It can be difficult to decide when to spray insecticide and which fields are at highest risk of WBC infestation that can hurt yield and increase DON levels.
High risk corn fields are at pre-full tassel during peak moth flight. Apply an insecticide if a 5% threshold is reached. Control is most effective when applied at early to full silking when the highest number of eggs and larvae are found.
What the Research Says
Which fields are high risk
The corn fields that are most at risk for WBC infestations are those that are at pre-tassel to full tassel during peak flight of the female WBC moths. Female WBC moths preferentially lay their eggs on corn that has a fresh tassel. If they are at peak flight and a corn field is before or after tassel they will move on to another corn field or to a dry bean field.
When to Scout
The flight of WBC female moths is monitored through an extensive trapping network (Great Lakes and Maritimes Pest Monitoring Network). This network helps determine when WBC moths are at peak flight, which allows scouts and growers to know when it’s important to get in their fields and search for egg masses.
When to Spray
Once peak flight has been reached in your region, focus scouting efforts on fields that are at the right stage for WBC egg laying (high risk fields). When the 5% threshold is reached, an insecticide application is warranted. Click here for more information on WBC scouting.
Control of WBC using insecticides has been shown to work best when applied at early to full silking (a few days after full tassel). This is the time when there is likely to be the greatest number of eggs and larvae present in the field. The goal of a WBC insecticide spray is to kill the larvae after they have emerged from their eggs but before they have travelled into the ear. Since not all egg masses are laid at the same time and will hatch over several days, it is ideal to use an insecticide that as efficacy on both the eggs and the larvae. Moreover, using an insecticide with a longer residual will help to ensure the control of any later laid eggs.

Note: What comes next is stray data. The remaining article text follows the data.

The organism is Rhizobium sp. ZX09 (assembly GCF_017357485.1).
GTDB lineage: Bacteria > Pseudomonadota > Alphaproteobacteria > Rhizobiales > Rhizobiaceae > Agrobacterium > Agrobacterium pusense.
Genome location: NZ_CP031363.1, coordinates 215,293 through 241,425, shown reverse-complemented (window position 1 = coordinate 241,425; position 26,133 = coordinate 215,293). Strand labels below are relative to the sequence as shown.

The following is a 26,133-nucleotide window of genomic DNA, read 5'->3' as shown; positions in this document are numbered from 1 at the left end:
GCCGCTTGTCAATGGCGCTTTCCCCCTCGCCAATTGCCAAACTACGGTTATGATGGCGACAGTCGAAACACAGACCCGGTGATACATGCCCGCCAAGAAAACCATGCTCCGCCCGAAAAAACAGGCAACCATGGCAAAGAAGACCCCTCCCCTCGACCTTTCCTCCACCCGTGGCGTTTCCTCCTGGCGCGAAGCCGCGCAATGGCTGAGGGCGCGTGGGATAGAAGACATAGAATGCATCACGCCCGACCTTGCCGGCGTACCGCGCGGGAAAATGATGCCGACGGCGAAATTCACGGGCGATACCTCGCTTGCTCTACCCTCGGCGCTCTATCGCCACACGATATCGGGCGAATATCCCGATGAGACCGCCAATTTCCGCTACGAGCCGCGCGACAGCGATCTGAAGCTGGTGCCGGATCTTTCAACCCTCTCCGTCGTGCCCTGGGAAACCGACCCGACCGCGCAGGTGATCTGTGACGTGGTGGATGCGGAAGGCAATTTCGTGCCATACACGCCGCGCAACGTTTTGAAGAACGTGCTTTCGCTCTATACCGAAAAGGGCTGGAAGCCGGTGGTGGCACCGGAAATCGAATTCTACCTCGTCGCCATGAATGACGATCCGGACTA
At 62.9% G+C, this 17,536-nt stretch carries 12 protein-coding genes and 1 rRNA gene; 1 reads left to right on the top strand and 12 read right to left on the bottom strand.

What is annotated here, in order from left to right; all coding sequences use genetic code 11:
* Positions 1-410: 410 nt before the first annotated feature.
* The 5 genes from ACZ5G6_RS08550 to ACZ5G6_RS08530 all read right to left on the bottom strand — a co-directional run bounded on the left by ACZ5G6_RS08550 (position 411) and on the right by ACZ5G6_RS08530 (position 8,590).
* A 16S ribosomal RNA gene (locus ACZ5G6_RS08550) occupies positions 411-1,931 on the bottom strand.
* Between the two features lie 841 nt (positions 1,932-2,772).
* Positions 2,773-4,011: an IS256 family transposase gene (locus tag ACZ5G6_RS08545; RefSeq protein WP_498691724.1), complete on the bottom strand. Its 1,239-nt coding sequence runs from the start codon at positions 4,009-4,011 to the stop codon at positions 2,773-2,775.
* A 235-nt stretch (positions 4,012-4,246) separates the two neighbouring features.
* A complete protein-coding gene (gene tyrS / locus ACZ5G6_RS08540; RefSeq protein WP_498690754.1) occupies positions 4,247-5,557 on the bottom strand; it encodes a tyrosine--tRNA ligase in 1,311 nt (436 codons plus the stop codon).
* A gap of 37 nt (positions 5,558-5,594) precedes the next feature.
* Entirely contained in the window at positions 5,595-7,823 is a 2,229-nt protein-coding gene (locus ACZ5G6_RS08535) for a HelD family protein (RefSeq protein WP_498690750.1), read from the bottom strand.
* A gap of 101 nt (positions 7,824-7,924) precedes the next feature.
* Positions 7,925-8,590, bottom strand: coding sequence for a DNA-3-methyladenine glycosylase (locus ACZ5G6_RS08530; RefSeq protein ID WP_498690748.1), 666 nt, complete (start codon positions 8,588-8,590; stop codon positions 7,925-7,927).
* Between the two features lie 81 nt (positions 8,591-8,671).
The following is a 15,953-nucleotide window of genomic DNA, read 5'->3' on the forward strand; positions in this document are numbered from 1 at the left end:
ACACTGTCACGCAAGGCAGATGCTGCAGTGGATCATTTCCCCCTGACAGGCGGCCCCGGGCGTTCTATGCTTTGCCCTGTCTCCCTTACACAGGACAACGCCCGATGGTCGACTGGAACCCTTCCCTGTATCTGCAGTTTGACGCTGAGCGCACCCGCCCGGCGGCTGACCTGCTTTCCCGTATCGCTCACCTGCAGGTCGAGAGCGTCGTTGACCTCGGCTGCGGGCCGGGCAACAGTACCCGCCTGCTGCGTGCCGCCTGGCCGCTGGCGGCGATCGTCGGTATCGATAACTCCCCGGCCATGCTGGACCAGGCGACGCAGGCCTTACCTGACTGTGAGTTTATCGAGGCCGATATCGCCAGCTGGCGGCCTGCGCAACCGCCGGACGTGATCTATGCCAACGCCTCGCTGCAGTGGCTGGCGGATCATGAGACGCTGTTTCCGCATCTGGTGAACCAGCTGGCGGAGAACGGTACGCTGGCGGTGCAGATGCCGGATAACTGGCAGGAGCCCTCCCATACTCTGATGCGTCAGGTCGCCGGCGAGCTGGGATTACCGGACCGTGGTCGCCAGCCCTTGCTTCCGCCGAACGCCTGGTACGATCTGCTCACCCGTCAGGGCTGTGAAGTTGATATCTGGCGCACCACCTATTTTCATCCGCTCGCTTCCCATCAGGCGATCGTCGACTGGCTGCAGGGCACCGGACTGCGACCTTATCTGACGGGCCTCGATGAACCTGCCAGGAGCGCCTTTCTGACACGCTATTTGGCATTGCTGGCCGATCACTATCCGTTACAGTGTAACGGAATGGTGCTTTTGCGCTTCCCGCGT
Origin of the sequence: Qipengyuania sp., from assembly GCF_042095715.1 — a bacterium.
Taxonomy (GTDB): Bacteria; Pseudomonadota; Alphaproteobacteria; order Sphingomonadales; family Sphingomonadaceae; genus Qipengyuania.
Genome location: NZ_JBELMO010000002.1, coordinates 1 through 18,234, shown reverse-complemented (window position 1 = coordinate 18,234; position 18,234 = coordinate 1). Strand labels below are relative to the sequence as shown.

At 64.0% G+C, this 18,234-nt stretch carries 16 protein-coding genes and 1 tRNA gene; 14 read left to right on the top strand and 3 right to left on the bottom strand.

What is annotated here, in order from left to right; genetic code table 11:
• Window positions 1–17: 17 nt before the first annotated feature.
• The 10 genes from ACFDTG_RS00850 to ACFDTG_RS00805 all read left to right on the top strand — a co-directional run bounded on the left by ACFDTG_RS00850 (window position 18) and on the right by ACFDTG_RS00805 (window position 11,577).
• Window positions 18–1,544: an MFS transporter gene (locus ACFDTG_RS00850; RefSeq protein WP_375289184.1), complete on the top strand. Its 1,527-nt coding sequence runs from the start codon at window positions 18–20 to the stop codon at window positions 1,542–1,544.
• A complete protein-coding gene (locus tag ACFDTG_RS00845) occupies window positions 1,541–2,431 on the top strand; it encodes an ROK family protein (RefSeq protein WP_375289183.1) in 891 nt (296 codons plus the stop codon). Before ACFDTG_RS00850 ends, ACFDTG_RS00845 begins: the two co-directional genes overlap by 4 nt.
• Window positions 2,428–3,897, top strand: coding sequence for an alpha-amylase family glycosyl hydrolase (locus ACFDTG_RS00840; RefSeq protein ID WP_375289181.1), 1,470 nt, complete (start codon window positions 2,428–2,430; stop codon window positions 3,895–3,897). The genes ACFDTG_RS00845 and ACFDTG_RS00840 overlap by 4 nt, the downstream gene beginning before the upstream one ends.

WBC can hurt yield quality
WBC not only hurts yield, it increases the severity of mycotoxins leading to increased levels of DON at harvest. In areas with a history of DON issues, WBC insecticide applications should be made once a 1-2% threshold is reached. Additionally, WBC insecticides (tank mixed with or without ear disease fungicides) should be applied during silking (before silk browning).
Baute T., Smith, J., and Schaafsma, A. 2018. Western Bean Cutworm: Scouting and Management in Field Corn. Field Crop News.
Parker, NS., Anderson NR., Richmond, DS., Long, EY., Wise KA., and Krupke CH,. 2016. Larval western bean cutworm feeding damage encourages the development of Gibberella ear rot on field corn. Pest Manag. Sci. 73: 546-553